My mitt will be ready too.

Being all of two at the time, I honestly do not remember this moment. And to be honest, being all of almost fifty-seven now, I am starting to find that I don’t remember many moments.

Too bad this one escaped me.

‘Cause it  sure seems like it was some quality father and son time.

Being able to find this gem is a blessing. It makes me truly thankful for the foresight and effort it took my mom and dad to record, save and pass along all these snap shots of our life together.

When I happened upon this picture from my childhood, it became lodged in the back in my mind for some reason.

Though its  significance eluded me – the image remained.

When you pass the half-century mark, keys may be misplaced, trips are made into rooms for no apparent reason and wardrobe selections can often be mismatched.

But one thing is certain.

You do become more aware of all those “dots”.

You know; the “out of the blue but stick with you” coincidences and circumstances that populate life.

Especially when the rubric starts to come into view.

The connections.

So while I do not recall being perched on the edge of that counter, eyes closed, I do remember something my dad told me, later in life, on more than one occasion.

What he said has everything to do with me standing there.

My eyes closed.


With little regard for the swift and sudden retribution that gravity would most certainly bestow on my tookus or noggin should balance fail me.

Today, for some reason, and at this particular moment in time, I needed to come across this.

To see this picture.

Feel his presence.

And “hear” Dad’s words once again:

“I will have the catcher’s mitt ready.”

When I first heard him tell me that, I think the potential fall wasn’t off of a kitchen counter.

It might have been a money thing.

Maybe it was born of some difficulty I was facing, more than likely,  the result of my own doing.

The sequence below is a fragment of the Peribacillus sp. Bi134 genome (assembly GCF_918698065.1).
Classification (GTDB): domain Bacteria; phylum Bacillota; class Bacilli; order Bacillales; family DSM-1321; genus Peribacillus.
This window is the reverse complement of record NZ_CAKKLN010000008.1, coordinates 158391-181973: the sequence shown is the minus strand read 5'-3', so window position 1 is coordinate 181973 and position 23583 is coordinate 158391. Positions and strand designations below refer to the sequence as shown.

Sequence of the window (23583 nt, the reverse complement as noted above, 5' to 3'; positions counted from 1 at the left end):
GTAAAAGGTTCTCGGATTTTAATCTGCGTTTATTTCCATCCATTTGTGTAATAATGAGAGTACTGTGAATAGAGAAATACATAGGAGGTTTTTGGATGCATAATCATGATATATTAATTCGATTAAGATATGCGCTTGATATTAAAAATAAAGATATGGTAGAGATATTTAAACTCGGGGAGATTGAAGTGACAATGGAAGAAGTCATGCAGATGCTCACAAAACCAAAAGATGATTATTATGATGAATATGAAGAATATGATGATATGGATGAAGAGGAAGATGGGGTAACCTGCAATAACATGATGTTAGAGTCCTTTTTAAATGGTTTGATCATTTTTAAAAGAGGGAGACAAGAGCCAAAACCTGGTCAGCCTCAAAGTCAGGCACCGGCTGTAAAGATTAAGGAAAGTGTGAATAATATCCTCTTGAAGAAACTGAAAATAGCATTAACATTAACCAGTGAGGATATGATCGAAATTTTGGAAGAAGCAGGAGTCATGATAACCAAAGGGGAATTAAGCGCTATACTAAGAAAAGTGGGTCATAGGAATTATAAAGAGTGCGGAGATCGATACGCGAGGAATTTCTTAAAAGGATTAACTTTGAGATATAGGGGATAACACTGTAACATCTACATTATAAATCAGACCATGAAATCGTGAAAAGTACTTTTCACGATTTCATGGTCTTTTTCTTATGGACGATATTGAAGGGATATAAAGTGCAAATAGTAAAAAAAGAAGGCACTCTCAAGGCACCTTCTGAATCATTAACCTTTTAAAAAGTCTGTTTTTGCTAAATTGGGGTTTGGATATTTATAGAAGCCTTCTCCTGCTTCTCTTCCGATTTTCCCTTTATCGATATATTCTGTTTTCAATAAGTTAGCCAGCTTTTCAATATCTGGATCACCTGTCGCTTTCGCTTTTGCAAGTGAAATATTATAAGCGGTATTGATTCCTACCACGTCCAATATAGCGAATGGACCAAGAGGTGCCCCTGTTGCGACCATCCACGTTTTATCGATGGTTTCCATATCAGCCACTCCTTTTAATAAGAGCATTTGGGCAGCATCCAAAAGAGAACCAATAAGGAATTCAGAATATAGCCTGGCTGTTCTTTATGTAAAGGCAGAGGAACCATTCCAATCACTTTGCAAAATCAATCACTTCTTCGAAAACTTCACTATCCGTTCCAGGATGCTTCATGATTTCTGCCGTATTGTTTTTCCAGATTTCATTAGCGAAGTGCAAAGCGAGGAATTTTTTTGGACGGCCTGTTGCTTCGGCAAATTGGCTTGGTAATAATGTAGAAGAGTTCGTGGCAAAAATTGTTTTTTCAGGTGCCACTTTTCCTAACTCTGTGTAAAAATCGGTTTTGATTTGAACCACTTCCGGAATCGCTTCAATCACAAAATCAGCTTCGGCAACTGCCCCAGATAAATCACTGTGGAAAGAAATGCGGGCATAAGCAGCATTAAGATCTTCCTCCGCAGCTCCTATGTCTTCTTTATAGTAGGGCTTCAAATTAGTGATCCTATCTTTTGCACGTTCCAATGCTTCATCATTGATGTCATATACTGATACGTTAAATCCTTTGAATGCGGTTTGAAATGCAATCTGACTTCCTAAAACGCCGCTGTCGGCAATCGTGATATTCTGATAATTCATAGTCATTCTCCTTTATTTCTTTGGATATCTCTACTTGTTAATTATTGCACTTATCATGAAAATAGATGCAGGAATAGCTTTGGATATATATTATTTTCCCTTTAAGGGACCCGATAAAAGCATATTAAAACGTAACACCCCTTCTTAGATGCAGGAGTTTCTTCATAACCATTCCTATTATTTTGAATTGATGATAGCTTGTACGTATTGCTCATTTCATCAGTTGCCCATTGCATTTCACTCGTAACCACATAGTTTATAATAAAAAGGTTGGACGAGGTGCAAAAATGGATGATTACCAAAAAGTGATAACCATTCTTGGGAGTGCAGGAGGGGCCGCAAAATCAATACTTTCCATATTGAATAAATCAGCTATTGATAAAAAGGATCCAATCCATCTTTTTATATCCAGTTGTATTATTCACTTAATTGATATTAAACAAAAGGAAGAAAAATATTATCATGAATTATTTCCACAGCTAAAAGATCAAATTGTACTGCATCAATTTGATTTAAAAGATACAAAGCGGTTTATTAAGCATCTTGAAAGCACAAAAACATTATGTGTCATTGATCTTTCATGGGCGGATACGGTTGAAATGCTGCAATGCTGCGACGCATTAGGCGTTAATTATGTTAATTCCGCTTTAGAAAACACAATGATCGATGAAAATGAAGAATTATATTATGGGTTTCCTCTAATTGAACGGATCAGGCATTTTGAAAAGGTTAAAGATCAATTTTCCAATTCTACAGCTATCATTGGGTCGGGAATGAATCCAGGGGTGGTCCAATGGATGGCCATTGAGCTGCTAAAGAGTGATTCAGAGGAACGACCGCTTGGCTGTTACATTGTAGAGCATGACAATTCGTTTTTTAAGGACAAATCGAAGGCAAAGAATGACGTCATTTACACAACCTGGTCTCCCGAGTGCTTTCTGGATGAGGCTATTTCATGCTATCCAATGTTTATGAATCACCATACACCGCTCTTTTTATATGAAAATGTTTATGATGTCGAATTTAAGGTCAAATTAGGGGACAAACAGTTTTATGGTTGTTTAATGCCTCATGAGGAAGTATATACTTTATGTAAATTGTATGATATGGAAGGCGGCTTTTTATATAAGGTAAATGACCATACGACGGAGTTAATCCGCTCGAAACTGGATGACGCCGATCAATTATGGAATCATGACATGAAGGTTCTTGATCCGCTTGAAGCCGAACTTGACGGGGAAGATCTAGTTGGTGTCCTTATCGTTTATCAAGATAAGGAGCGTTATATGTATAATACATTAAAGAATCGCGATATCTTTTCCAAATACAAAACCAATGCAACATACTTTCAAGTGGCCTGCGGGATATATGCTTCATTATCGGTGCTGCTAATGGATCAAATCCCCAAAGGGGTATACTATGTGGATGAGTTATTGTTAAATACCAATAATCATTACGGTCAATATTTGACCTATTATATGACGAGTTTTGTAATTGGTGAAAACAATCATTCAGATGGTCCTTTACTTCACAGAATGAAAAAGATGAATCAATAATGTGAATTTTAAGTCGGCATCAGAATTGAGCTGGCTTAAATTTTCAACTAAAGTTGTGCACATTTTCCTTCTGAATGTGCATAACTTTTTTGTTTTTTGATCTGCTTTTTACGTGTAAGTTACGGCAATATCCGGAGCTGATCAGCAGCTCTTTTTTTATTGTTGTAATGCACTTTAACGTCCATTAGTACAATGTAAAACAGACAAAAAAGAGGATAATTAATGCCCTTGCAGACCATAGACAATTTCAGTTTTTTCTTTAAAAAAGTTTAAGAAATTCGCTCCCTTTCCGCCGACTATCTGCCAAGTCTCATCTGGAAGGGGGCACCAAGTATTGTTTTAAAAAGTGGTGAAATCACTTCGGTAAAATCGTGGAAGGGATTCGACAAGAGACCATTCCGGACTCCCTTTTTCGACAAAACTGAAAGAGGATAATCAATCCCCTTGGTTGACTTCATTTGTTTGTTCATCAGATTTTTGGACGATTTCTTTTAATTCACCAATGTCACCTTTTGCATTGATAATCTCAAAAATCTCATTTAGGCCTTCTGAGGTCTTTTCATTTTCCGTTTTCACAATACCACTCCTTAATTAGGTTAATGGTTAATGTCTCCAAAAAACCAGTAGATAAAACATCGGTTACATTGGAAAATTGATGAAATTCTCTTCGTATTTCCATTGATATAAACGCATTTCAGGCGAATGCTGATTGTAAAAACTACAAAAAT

Or possibly it was the residue of some crappy decision I made  upon hearing the siren song of another uncharted territory, again.

Perhaps this picture from 1961 simply captures the essence of my first lesson of a parent’s devotion.

That Dad loved me enough to let me fall.

That he trusted me to test the waters on my own.

That he knew the value of mistakes and failure in the formation of character.

And that no matter what, he was gonna be there.

Without condition.

His  mitt on.

Ready to make that catch when needed.

My only regret ?

That it took longer for me to understand this lesson.

All of the subsequent ones.

And how that lessened the time we had  to spend together.

Yet despite my stubbornness, he understood.  He knew I would come around, even if he wasn’t here to see it

Dad never lost faith in me.

Funny how life works out sometimes, isn’t it?

So while moments like this arrive with a seeming randomness all their own, they always have their purpose.

Just one more  dot of many.

To  remind one that life always comes back, full circle.

And that we will always be connected.

So to all of my kids, at home, at play, at work, near,  far and all points in between, I promise.

No matter what.

I love you the exact same way.

Always and without condition.

And just like Dad.

My mitt will be ready too.


Author: Mark J. Hahn

"To be there when the light goes on." Those few, powerful words, succinctly sum up my quest as a coach. That is really what it is all about. This is precisely what drives me. To have good fortune shine upon me briefly so that I can be present at that very moment. The instant of revelation. When the years of heavy lifting results in it making sense for someone else. The almost audible “click”, followed instantaneously by an unmistakable incandescence. The illumination that can only accompany accomplishment. To see bean in the eyes, the look on the face, a change in stature and the air of confidence overtake and envelope the protoge, the “project” or the late bloomer. That is why I am in it. There may never be a stat for achieving those kinds of victories. But it is by far the most important “w” I will ever achieve.

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